- Nail clubbing
Clubbing of the fingernail. The red line shows the outline of a clubbed nail.
ICD-10 R68.3 ICD-9 781.5
In medicine, nail clubbing (also known as "Drumstick fingers," "Hippocratic fingers," and "Watch-glass nails") is a deformity of the fingers and fingernails that is associated with a number of diseases, mostly of the heart and lungs.:656 Hippocrates was probably the first to document clubbing as a sign of disease, and the phenomenon is therefore occasionally called Hippocratic fingers.
Signs and symptoms
Clubbing develops in five steps:
- Fluctuation and softening of the nail bed (increased ballotability)
- Loss of the normal <165° angle (Lovibond angle) between the nailbed and the fold (cuticula)
- Increased convexity of the nail fold
- Thickening of the whole distal (end part of the) finger (resembling a drumstick)
- Shiny aspect and striation of the nail and skin
Schamroth's test or Schamroth's window test (originally demonstrated by South African cardiologist Dr Leo Schamroth on himself) is a popular test for clubbing. When the distal phalanges (bones nearest the fingertips) of corresponding fingers of opposite hands are directly opposed (place fingernails of same finger on opposite hands against each other, nail to nail), a small diamond-shaped "window" is normally apparent between the nailbeds. If this window is obliterated, the test is positive and clubbing is present.
When clubbing is encountered in patients, doctors will seek to identify its cause. They usually accomplish this by obtaining a medical history—particular attention is paid to lung, heart, and gastrointestinal conditions—and conducting a clinical examination, which may disclose associated features relevant to a diagnosis. Additional studies such as a chest X-ray and a chest CT-scan may also be performed.
Although many diseases are associated with clubbing (particularly lung diseases), the reports are fairly anecdotal. Prospective studies of patients presenting with clubbing have not yet been performed, and hence there is no conclusive evidence of these associations.
Clubbing is associated with:
- Lung disease:
- Heart disease:
- Gastrointestinal and hepatobiliary:
A special form of clubbing is hypertrophic pulmonary osteo-arthropathy, known in continental Europe as Pierre Marie-Bamberger syndrome. This is the combination of clubbing and thickening of periosteum (connective tissue lining of the bones) and synovium (lining of joints), and is often initially diagnosed as arthritis. It is commonly associated with lung cancer.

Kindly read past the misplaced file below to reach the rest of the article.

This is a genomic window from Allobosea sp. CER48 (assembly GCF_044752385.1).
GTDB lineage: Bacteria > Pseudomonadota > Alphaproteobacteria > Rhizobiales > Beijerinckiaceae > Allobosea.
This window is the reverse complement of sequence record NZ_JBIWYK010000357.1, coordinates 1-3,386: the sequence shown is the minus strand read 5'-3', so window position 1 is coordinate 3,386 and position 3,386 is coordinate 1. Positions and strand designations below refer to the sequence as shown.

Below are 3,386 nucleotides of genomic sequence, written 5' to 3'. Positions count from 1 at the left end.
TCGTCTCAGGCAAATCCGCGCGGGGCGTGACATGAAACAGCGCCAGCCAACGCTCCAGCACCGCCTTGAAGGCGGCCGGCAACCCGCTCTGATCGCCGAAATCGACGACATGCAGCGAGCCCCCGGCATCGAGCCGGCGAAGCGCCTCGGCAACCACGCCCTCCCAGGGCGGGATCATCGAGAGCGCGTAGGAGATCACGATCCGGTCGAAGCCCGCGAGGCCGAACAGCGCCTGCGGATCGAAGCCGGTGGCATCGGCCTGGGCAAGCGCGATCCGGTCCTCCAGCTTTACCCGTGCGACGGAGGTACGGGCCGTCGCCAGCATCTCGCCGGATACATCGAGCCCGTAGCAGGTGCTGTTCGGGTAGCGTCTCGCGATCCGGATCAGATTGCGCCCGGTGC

Primary hypertrophic osteo-arthropathy is HPOA without signs of pulmonary disease. This form has a hereditary component, although subtle cardiac abnormalities can occasionally be found. It is known eponymously as the Touraine-Solente-Golé syndrome. This condition has been linked to mutations in the gene on the fourth chromosome (4q33-q34) coding for the enzyme 15-hydroxyprostaglandin dehydrogenase (HPGD); this leads to decreased breakdown of prostaglandin E2 and elevated levels of this substance.
The exact cause for sporadic clubbing is unknown, and there are numerous theories as to its cause. Vasodilation (distended blood vessels), secretion of growth factors (such as platelet-derived growth factor and hepatocyte growth factor) from the lungs, and other mechanisms have been proposed. The discovery of disorders in the prostaglandin metabolism in primary osteo-arthropathy has led to suggestions that overproduction of PGE2 by other tissues may be the causative factor for clubbing.
The exact frequency of clubbing in the population is not known. A 2008 study found clubbing in 1% of all patients admitted to a department of internal medicine. Of these, 40% turned out to have significant underlying disease of various causes, while 60% had no medical problems on further investigations and remained well over the subsequent year.
- ^ a b Rapini, Ronald P.; Bolognia, Jean L.; Jorizzo, Joseph L. (2007). Dermatology: 2-Volume Set. St. Louis: Mosby. ISBN 1-4160-2999-0.
- ^ Freedberg, et al. (2003). Fitzpatrick's Dermatology in General Medicine. (6th ed.). McGraw-Hill. ISBN 0071380760.
- ^ a b Vandemergel X, Renneboog B (July 2008). "Prevalence, aetiologies and significance of clubbing in a department of general internal medicine". Eur. J. Intern. Med. 19 (5): 325–9. doi:10.1016/j.ejim.2007.05.015. PMID 18549933.
- ^ a b Myers KA, Farquhar DR (2001). "The rational clinical examination: does this patient have clubbing?". JAMA 286: 341–7. doi:10.1001/jama.286.3.341. PMID 11466101.
- ^ Schamroth L (February 1976). "Personal experience". S. Afr. Med. J. 50 (9): 297–300. PMID 1265563.
- ^ Sridhar KS, Lobo CF, Altman RD (1998). "Digital clubbing and lung cancer" (PDF). Chest 114 (6): 1535–37. doi:10.1378/chest.114.6.1535. PMID 9872183. http://www.chestjournal.org/cgi/reprint/114/6/1535.